Embrace and the Alert app are based on research that was carried out at MIT and Children’s Hospital Boston, where an algorithm using what we measure was validated for convulsive seizure detection, and the results published in a top medical journal.
In one of the published studies (Poh et al. 2012b), the vast majority of complex partial seizures in a group of children caused a significantly large autonomic response. This work has been replicated in adults (Thome-Souza et al. 2014), although in the latter the autonomic responses tended to be smaller unless the patient had multiple complex partial seizures, in which case the responses tended to become more significant and more easily detectable after the first seizure.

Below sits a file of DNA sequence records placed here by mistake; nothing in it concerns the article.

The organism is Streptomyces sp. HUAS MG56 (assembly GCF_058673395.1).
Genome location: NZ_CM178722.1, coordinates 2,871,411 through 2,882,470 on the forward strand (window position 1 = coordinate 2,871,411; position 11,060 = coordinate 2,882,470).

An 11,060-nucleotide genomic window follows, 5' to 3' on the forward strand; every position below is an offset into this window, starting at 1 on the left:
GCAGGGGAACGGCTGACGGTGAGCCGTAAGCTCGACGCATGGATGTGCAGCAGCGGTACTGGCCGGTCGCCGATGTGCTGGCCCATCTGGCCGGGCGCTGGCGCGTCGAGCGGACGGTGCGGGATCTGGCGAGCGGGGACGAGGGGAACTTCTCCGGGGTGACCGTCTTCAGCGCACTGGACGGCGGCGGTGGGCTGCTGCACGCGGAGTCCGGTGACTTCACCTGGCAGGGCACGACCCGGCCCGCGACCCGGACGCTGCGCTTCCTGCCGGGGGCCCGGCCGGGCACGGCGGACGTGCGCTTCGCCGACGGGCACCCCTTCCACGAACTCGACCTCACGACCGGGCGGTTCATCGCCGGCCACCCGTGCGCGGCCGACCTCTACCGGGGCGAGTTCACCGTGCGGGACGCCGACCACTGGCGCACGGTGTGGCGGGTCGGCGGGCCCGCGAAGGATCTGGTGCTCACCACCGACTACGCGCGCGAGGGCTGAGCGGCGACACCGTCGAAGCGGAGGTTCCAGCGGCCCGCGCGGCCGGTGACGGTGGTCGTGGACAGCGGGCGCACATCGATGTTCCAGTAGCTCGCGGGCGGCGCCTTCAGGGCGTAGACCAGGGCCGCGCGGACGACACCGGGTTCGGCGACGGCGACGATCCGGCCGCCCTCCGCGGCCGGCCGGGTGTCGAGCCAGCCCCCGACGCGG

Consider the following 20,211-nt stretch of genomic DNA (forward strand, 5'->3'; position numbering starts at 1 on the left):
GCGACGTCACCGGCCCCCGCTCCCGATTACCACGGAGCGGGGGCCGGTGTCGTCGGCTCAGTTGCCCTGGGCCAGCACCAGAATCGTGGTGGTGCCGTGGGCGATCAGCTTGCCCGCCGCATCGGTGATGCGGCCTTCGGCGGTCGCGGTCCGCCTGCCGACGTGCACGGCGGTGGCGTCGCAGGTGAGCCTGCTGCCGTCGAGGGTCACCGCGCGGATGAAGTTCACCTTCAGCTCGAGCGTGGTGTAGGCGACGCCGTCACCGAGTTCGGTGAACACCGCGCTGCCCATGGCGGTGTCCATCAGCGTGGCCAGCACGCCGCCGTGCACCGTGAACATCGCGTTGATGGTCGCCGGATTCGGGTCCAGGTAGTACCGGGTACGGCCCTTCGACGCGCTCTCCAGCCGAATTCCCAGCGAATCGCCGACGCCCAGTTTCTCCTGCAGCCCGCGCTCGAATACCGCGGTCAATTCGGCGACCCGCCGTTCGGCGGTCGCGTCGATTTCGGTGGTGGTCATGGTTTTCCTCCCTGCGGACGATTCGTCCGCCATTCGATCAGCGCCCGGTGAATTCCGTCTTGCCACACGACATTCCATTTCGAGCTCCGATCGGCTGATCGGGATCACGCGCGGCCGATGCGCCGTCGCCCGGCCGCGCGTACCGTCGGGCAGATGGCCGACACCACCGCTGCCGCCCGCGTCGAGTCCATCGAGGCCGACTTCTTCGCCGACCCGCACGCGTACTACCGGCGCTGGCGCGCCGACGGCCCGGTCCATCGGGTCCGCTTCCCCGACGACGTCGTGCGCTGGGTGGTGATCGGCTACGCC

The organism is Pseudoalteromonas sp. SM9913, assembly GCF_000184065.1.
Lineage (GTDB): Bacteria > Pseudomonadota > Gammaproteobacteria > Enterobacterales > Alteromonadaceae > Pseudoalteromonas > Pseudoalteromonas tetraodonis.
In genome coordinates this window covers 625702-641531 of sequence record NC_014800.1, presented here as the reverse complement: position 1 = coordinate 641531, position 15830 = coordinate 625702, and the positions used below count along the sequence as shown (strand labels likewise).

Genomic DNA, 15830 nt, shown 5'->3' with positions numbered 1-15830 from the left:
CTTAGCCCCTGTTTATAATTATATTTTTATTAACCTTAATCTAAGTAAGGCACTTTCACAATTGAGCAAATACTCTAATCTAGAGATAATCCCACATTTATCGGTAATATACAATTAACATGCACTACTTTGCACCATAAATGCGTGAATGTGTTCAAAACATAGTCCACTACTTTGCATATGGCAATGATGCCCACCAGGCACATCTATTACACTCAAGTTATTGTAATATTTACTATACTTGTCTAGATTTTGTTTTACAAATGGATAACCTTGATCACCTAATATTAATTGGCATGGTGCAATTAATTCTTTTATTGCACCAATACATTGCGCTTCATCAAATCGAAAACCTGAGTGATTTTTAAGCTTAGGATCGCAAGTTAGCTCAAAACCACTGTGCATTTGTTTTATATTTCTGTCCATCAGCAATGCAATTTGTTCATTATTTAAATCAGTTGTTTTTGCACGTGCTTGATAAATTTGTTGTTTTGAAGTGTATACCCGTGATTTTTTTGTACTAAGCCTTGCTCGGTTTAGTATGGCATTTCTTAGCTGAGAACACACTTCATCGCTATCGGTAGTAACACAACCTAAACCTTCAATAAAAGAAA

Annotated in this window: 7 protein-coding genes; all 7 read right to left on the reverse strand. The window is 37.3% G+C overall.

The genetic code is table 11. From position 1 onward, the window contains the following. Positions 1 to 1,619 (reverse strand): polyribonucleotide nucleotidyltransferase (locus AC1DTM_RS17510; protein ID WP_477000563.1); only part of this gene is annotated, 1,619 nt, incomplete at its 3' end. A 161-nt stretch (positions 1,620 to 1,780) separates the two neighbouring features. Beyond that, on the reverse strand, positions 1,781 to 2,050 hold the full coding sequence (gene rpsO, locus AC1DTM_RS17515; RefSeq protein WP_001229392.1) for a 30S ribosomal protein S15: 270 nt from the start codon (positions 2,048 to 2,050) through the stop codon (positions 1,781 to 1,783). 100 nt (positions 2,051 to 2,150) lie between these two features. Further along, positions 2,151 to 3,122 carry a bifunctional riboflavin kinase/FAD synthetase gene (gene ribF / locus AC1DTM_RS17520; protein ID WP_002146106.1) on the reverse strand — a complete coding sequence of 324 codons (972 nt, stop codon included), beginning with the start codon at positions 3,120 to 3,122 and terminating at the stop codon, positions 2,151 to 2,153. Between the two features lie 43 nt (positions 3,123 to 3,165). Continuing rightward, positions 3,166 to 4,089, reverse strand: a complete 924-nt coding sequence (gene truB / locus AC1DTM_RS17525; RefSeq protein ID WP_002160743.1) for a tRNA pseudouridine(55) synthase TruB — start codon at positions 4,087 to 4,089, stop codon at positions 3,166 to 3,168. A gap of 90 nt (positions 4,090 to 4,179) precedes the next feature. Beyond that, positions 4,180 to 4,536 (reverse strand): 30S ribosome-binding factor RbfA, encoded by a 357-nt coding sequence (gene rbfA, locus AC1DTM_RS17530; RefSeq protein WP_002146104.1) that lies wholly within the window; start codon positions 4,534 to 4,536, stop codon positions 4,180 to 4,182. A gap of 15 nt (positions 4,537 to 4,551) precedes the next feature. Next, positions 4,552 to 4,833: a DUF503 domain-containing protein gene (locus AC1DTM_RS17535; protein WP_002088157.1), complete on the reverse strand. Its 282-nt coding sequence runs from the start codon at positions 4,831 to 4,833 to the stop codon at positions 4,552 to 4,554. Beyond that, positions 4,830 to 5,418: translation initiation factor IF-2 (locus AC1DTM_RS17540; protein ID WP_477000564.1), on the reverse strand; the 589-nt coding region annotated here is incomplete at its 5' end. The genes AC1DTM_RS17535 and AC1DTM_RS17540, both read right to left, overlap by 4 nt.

Note that obtaining a significant-sized response to a seizure means that the sensor is likely to be sensitive but it does not imply that it is likely to be specific. An accurate detector needs to also have few false alarms, and the number of these can depend a lot on an individual person's unique characteristics and activities.
The published results cited above were from predicate devices. To view recent findings using Embrace please see: How Accurate is Embrace’s seizure detection algorithm